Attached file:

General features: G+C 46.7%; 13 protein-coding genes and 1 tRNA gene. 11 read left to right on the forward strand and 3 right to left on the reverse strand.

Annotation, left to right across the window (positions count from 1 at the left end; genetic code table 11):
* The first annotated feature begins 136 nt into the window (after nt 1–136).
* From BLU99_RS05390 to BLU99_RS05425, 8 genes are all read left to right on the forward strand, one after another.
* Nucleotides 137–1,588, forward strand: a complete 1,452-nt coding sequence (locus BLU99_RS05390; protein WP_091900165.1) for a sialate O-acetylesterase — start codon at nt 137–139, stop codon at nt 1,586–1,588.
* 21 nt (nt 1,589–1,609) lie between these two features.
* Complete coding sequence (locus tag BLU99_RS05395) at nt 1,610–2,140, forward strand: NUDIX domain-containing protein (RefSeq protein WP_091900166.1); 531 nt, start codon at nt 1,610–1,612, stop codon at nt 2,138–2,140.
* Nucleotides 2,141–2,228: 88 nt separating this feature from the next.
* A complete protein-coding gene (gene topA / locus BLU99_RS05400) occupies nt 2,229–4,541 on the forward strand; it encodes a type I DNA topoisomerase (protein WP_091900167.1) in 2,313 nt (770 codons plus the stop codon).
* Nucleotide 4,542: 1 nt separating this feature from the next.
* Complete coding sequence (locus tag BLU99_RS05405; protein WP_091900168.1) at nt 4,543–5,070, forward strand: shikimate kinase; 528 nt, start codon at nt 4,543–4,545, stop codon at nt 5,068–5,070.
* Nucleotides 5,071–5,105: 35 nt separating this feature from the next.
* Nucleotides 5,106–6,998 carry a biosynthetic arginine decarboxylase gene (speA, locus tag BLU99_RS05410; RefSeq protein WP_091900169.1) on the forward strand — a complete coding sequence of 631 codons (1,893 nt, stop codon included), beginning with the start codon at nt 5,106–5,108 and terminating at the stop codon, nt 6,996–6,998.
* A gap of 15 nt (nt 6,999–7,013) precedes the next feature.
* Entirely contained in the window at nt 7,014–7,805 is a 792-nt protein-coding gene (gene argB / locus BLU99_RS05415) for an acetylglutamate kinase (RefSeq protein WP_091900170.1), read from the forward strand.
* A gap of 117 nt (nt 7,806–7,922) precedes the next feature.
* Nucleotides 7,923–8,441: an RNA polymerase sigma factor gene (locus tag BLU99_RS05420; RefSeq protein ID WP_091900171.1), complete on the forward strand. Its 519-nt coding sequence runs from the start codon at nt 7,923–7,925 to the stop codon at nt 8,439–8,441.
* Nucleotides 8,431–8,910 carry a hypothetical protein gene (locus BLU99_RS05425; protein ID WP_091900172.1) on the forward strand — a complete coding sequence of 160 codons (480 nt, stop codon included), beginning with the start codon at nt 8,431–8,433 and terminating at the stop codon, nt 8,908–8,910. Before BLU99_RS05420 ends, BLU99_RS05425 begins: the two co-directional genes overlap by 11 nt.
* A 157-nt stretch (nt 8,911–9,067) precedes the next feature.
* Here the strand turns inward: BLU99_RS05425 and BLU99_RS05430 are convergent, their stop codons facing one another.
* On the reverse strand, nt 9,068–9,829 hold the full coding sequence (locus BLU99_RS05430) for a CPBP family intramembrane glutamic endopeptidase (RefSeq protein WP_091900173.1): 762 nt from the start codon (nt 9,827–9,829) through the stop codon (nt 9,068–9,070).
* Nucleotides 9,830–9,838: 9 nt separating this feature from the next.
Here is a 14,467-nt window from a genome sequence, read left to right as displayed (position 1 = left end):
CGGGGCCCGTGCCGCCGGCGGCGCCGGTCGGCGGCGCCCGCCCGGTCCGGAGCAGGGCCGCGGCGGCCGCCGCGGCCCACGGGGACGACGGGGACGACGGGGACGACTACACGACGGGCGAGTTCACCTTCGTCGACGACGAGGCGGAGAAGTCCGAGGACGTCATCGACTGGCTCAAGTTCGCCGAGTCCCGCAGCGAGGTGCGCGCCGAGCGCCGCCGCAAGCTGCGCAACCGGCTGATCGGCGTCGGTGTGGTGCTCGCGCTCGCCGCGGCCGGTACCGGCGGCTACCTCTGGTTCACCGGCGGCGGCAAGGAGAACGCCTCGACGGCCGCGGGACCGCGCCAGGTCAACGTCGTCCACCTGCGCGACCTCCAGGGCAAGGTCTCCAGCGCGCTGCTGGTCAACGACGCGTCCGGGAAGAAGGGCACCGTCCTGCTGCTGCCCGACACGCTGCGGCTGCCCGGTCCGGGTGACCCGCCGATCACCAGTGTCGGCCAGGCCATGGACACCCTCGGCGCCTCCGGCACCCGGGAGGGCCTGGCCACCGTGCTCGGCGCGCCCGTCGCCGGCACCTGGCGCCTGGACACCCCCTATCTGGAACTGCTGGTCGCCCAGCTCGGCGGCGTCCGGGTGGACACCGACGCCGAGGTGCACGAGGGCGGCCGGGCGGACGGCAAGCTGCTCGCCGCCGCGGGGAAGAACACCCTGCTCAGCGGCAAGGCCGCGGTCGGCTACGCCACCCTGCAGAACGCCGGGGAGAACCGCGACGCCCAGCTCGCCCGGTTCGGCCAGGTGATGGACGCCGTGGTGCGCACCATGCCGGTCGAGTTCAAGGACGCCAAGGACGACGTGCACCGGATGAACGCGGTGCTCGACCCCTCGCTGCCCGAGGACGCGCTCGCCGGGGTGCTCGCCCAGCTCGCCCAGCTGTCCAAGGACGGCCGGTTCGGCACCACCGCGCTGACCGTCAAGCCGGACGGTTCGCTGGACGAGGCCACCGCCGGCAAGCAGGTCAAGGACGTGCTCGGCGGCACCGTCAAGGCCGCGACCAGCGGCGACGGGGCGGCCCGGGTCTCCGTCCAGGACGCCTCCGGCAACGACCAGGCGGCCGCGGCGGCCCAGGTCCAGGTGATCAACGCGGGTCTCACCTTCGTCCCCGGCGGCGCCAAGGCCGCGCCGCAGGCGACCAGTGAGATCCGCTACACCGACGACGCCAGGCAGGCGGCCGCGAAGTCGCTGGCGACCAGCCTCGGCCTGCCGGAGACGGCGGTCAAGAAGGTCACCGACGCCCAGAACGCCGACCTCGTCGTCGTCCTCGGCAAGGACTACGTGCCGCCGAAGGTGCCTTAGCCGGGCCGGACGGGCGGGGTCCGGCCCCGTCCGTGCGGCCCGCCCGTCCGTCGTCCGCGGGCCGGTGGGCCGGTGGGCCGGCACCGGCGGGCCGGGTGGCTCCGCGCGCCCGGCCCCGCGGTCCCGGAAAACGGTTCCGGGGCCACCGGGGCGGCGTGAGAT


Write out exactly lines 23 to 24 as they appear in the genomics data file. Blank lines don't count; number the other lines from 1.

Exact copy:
Here is a 14,467-nt window from a genome sequence, read left to right as displayed (position 1 = left end):
CGGGGCCCGTGCCGCCGGCGGCGCCGGTCGGCGGCGCCCGCCCGGTCCGGAGCAGGGCCGCGGCGGCCGCCGCGGCCCACGGGGACGACGGGGACGACGGGGACGACTACACGACGGGCGAGTTCACCTTCGTCGACGACGAGGCGGAGAAGTCCGAGGACGTCATCGACTGGCTCAAGTTCGCCGAGTCCCGCAGCGAGGTGCGCGCCGAGCGCCGCCGCAAGCTGCGCAACCGGCTGATCGGCGTCGGTGTGGTGCTCGCGCTCGCCGCGGCCGGTACCGGCGGCTACCTCTGGTTCACCGGCGGCGGCAAGGAGAACGCCTCGACGGCCGCGGGACCGCGCCAGGTCAACGTCGTCCACCTGCGCGACCTCCAGGGCAAGGTCTCCAGCGCGCTGCTGGTCAACGACGCGTCCGGGAAGAAGGGCACCGTCCTGCTGCTGCCCGACACGCTGCGGCTGCCCGGTCCGGGTGACCCGCCGATCACCAGTGTCGGCCAGGCCATGGACACCCTCGGCGCCTCCGGCACCCGGGAGGGCCTGGCCACCGTGCTCGGCGCGCCCGTCGCCGGCACCTGGCGCCTGGACACCCCCTATCTGGAACTGCTGGTCGCCCAGCTCGGCGGCGTCCGGGTGGACACCGACGCCGAGGTGCACGAGGGCGGCCGGGCGGACGGCAAGCTGCTCGCCGCCGCGGGGAAGAACACCCTGCTCAGCGGCAAGGCCGCGGTCGGCTACGCCACCCTGCAGAACGCCGGGGAGAACCGCGACGCCCAGCTCGCCCGGTTCGGCCAGGTGATGGACGCCGTGGTGCGCACCATGCCGGTCGAGTTCAAGGACGCCAAGGACGACGTGCACCGGATGAACGCGGTGCTCGACCCCTCGCTGCCCGAGGACGCGCTCGCCGGGGTGCTCGCCCAGCTCGCCCAGCTGTCCAAGGACGGCCGGTTCGGCACCACCGCGCTGACCGTCAAGCCGGACGGTTCGCTGGACGAGGCCACCGCCGGCAAGCAGGTCAAGGACGTGCTCGGCGGCACCGTCAAGGCCGCGACCAGCGGCGACGGGGCGGCCCGGGTCTCCGTCCAGGACGCCTCCGGCAACGACCAGGCGGCCGCGGCGGCCCAGGTCCAGGTGATCAACGCGGGTCTCACCTTCGTCCCCGGCGGCGCCAAGGCCGCGCCGCAGGCGACCAGTGAGATCCGCTACACCGACGACGCCAGGCAGGCGGCCGCGAAGTCGCTGGCGACCAGCCTCGGCCTGCCGGAGACGGCGGTCAAGAAGGTCACCGACGCCCAGAACGCCGACCTCGTCGTCGTCCTCGGCAAGGACTACGTGCCGCCGAAGGTGCCTTAGCCGGGCCGGACGGGCGGGGTCCGGCCCCGTCCGTGCGGCCCGCCCGTCCGTCGTCCGCGGGCCGGTGGGCCGGTGGGCCGGCACCGGCGGGCCGGGTGGCTCCGCGCGCCCGGCCCCGCGGTCCCGGAAAACGGTTCCGGGGCCACCGGGGCGGCGTGAGAT